Slattery discusses the making of the film God’s Pocket:
So I read the book about ten years ago and I tried to get the rights but was told they were owned by someone else. And I was told in the beginning that Peter had written a screenplay of the book back in the ’80s. Over the years I kept basically downloading the book into screenplay form and rearranging things and showing it to people and a couple of years later near the end of that process I showed it to Alex [Metcalf] and we wrote a draft together. And as I tried to get the rights again, I though what would have Peter Dexter added to the screenplay that isn’t in the book? So I realized all I need was the book, so I didn’t really look at his screenplay.
Slattery discusses his directorial debut, God’s Pocket, and working with Philip Seymour Hoffman in one of his last screen appearances in this interview for PBS.
Well the bottom line is he was extremely proud of the movie, pleased with it. We were partners, producing partners on the thing, and he had been there at rough cuts and gave notes, extensive notes.
Slattery is nominated for Outstanding Supporting Actor in a Drama at the 63rd Primetime Emmy Awards for portraying Roger Sterling, Jr. on Mad Men.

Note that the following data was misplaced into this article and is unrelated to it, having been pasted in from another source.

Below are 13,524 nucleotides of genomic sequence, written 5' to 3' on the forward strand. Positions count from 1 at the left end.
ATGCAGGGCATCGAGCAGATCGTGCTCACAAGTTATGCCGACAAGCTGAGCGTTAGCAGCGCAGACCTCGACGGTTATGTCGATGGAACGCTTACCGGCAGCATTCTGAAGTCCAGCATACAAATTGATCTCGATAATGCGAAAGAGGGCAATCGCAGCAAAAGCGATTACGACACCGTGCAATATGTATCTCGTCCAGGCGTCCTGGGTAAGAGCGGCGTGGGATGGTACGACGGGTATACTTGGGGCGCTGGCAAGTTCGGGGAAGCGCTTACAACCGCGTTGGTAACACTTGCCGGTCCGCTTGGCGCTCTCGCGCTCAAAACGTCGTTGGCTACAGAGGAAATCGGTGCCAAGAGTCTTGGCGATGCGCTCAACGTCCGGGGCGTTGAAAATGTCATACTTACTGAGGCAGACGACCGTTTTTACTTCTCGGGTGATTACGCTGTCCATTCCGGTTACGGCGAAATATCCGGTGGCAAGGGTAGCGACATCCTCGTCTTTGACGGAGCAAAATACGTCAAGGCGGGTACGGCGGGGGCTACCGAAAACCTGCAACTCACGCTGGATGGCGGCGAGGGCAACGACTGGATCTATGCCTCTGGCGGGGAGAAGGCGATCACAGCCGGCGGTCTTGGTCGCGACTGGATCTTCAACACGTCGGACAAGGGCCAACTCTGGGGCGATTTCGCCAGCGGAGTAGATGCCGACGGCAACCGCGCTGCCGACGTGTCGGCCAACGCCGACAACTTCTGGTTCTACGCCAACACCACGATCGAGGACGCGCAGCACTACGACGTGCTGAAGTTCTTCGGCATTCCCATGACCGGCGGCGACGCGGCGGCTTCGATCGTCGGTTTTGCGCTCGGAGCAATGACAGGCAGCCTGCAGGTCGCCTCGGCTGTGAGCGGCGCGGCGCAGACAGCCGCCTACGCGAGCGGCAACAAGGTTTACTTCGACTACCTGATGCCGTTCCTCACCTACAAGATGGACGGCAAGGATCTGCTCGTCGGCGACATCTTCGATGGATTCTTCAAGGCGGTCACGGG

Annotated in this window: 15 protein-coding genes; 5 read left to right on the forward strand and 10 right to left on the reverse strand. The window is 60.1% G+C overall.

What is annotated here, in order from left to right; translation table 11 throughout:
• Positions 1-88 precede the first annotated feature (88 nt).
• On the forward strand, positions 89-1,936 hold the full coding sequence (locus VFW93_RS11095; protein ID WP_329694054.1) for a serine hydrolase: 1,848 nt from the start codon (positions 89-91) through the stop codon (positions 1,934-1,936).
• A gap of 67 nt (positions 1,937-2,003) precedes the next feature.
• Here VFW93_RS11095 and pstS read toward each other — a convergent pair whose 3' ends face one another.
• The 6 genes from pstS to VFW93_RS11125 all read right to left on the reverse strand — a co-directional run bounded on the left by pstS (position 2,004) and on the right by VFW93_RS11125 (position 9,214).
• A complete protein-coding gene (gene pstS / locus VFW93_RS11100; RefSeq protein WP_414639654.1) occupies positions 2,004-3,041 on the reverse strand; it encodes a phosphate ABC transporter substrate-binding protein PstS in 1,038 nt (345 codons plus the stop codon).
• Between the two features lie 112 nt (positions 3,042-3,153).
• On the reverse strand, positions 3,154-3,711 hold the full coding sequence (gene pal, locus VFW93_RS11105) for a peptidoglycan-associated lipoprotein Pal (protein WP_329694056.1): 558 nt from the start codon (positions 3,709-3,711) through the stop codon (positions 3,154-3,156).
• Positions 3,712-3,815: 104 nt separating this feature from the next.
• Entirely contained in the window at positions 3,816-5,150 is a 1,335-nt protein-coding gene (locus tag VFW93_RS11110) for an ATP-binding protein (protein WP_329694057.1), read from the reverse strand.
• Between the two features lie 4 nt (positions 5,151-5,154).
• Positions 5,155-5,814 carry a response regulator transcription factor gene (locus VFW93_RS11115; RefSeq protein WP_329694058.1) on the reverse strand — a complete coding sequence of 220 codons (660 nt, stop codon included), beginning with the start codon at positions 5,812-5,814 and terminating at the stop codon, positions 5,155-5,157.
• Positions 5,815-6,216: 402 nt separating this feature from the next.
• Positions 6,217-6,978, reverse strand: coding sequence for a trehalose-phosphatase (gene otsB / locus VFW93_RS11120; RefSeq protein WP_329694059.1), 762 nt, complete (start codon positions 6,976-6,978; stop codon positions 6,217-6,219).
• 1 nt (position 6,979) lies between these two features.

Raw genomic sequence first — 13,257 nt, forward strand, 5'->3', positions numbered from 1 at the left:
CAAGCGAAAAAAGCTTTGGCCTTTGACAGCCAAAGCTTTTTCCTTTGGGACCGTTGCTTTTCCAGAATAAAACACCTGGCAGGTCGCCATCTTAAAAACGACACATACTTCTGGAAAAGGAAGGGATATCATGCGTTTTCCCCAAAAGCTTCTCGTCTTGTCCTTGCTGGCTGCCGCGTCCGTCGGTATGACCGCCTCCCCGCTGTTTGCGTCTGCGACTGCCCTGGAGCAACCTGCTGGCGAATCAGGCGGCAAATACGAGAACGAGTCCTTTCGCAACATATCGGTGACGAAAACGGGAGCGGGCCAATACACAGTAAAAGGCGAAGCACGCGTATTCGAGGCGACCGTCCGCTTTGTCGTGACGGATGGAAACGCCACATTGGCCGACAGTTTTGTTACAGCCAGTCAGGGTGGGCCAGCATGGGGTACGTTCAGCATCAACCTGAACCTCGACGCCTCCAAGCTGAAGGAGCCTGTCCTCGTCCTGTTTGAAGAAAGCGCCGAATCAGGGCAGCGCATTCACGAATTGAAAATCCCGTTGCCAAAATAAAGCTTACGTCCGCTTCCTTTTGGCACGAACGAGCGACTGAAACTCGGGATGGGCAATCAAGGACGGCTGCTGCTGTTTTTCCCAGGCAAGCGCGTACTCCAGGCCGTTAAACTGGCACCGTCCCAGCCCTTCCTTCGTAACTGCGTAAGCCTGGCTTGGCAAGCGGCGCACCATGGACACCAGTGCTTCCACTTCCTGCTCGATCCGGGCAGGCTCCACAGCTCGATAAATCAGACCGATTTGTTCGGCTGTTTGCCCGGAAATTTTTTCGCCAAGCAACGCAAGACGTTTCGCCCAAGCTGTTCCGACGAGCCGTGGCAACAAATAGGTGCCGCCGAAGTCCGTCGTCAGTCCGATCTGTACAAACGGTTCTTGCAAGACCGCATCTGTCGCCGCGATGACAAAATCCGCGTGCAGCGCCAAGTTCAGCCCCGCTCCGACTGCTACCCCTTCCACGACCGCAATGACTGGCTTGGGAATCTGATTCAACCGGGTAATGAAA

I was actually out of the house, taking my friends to the ferry on Fire Island, so I was away when I got the first couple of calls. It would be silly to start to expect things like this to happen. So yes, I was surprised. The good thing about being on Fire Island is that Internet-wise, it’s like 1982 there. It’s pretty easy to disconnect.
Slattery is nominated for Outstanding Supporting Actor in a Drama at the 62nd Primetime Emmy Awards for portraying Roger Sterling, Jr. on Mad Men.
I’ve been around long enough to have struggled through some jobs, struggled through periods where I didn’t work. You’re so appreciative of something like this that allows you to be creative and do the kind of work that you always thought or hoped you could do.
Slattery is nominated for Outstanding Supporting Actor in a Drama at the 61st Primetime Emmy Awards for portraying Roger Sterling, Jr. on Mad Men.
He wants something, even if it is socially unacceptable — he goes for it whether it be a hooker or a cocktail waitress, or lights up cigarette after cigarette. … The thing about Roger is he has a great sense of humor, and he laughs at his own jokes, which relates back to the kind of person he is.